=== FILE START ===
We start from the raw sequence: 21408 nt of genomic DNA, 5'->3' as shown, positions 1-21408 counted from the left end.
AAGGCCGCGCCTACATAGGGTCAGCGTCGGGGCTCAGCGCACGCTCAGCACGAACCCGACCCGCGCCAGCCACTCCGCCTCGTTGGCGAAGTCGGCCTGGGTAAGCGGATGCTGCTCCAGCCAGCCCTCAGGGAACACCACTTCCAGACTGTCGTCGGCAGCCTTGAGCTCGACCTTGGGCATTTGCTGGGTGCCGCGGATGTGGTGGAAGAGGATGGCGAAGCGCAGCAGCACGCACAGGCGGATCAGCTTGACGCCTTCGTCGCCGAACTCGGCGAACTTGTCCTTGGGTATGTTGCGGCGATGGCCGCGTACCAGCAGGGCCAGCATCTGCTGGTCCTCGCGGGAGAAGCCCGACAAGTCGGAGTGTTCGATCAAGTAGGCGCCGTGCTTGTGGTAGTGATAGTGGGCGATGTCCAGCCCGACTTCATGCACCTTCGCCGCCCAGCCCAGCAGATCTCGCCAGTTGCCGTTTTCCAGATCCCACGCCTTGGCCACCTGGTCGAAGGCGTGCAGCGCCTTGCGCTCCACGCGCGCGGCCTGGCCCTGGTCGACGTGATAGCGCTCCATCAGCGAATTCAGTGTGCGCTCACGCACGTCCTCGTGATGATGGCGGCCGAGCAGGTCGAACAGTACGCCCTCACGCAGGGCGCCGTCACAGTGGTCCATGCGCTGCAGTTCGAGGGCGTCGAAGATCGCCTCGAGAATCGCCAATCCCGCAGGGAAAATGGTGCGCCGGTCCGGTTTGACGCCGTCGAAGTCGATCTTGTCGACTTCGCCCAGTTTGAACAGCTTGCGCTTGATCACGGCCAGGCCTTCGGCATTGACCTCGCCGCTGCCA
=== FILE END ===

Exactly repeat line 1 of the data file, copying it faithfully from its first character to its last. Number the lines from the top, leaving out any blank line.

We start from the raw sequence: 21408 nt of genomic DNA, 5'->3' as shown, positions 1-21408 counted from the left end.